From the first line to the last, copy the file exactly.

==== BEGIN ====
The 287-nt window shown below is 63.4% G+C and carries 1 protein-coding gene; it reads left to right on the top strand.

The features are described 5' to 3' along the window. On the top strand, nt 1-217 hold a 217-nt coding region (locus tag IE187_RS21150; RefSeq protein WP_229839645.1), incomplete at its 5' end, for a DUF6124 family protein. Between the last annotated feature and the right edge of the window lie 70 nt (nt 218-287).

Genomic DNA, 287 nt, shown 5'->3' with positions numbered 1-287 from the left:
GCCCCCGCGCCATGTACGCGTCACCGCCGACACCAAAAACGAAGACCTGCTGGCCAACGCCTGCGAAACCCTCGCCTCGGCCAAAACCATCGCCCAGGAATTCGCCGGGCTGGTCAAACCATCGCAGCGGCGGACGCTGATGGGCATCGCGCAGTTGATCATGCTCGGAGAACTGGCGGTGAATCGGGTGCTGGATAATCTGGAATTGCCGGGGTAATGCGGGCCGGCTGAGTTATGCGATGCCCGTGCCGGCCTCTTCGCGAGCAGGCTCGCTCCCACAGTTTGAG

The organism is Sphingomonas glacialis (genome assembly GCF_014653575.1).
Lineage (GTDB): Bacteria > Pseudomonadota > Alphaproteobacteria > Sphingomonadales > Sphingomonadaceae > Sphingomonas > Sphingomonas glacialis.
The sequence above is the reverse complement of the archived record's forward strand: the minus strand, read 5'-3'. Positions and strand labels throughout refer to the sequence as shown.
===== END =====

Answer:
The 287-nt window shown below is 63.4% G+C and carries 1 protein-coding gene; it reads left to right on the top strand.

The features are described 5' to 3' along the window. On the top strand, nt 1-217 hold a 217-nt coding region (locus tag IE187_RS21150; RefSeq protein WP_229839645.1), incomplete at its 5' end, for a DUF6124 family protein. Between the last annotated feature and the right edge of the window lie 70 nt (nt 218-287).

Genomic DNA, 287 nt, shown 5'->3' with positions numbered 1-287 from the left:
GCCCCCGCGCCATGTACGCGTCACCGCCGACACCAAAAACGAAGACCTGCTGGCCAACGCCTGCGAAACCCTCGCCTCGGCCAAAACCATCGCCCAGGAATTCGCCGGGCTGGTCAAACCATCGCAGCGGCGGACGCTGATGGGCATCGCGCAGTTGATCATGCTCGGAGAACTGGCGGTGAATCGGGTGCTGGATAATCTGGAATTGCCGGGGTAATGCGGGCCGGCTGAGTTATGCGATGCCCGTGCCGGCCTCTTCGCGAGCAGGCTCGCTCCCACAGTTTGAG

The organism is Sphingomonas glacialis (genome assembly GCF_014653575.1).
Lineage (GTDB): Bacteria > Pseudomonadota > Alphaproteobacteria > Sphingomonadales > Sphingomonadaceae > Sphingomonas > Sphingomonas glacialis.
The sequence above is the reverse complement of the archived record's forward strand: the minus strand, read 5'-3'. Positions and strand labels throughout refer to the sequence as shown.